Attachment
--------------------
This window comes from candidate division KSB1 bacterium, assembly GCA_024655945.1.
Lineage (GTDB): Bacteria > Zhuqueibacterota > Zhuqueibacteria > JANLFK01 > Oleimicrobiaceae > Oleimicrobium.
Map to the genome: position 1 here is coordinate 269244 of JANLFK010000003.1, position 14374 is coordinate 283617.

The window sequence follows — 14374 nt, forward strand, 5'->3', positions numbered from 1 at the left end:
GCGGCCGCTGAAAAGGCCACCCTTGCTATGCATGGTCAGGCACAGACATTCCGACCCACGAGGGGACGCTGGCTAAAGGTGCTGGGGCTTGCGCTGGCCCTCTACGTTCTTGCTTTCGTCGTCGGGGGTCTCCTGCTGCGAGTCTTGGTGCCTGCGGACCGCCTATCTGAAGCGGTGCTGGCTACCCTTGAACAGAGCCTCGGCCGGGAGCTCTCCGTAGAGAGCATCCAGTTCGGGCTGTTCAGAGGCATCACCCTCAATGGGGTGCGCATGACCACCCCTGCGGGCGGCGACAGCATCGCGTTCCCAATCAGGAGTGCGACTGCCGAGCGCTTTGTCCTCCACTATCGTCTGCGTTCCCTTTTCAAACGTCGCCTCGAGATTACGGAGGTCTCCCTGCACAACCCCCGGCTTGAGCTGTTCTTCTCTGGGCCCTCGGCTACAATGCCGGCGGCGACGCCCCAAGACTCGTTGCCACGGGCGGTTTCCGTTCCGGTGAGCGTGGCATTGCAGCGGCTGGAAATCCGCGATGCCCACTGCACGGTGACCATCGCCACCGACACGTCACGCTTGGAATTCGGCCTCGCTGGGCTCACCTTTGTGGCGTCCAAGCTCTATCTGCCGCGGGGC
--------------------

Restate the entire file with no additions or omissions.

This window comes from candidate division KSB1 bacterium, assembly GCA_024655945.1.
Lineage (GTDB): Bacteria > Zhuqueibacterota > Zhuqueibacteria > JANLFK01 > Oleimicrobiaceae > Oleimicrobium.
Map to the genome: position 1 here is coordinate 269244 of JANLFK010000003.1, position 14374 is coordinate 283617.

The window sequence follows — 14374 nt, forward strand, 5'->3', positions numbered from 1 at the left end:
GCGGCCGCTGAAAAGGCCACCCTTGCTATGCATGGTCAGGCACAGACATTCCGACCCACGAGGGGACGCTGGCTAAAGGTGCTGGGGCTTGCGCTGGCCCTCTACGTTCTTGCTTTCGTCGTCGGGGGTCTCCTGCTGCGAGTCTTGGTGCCTGCGGACCGCCTATCTGAAGCGGTGCTGGCTACCCTTGAACAGAGCCTCGGCCGGGAGCTCTCCGTAGAGAGCATCCAGTTCGGGCTGTTCAGAGGCATCACCCTCAATGGGGTGCGCATGACCACCCCTGCGGGCGGCGACAGCATCGCGTTCCCAATCAGGAGTGCGACTGCCGAGCGCTTTGTCCTCCACTATCGTCTGCGTTCCCTTTTCAAACGTCGCCTCGAGATTACGGAGGTCTCCCTGCACAACCCCCGGCTTGAGCTGTTCTTCTCTGGGCCCTCGGCTACAATGCCGGCGGCGACGCCCCAAGACTCGTTGCCACGGGCGGTTTCCGTTCCGGTGAGCGTGGCATTGCAGCGGCTGGAAATCCGCGATGCCCACTGCACGGTGACCATCGCCACCGACACGTCACGCTTGGAATTCGGCCTCGCTGGGCTCACCTTTGTGGCGTCCAAGCTCTATCTGCCGCGGGGC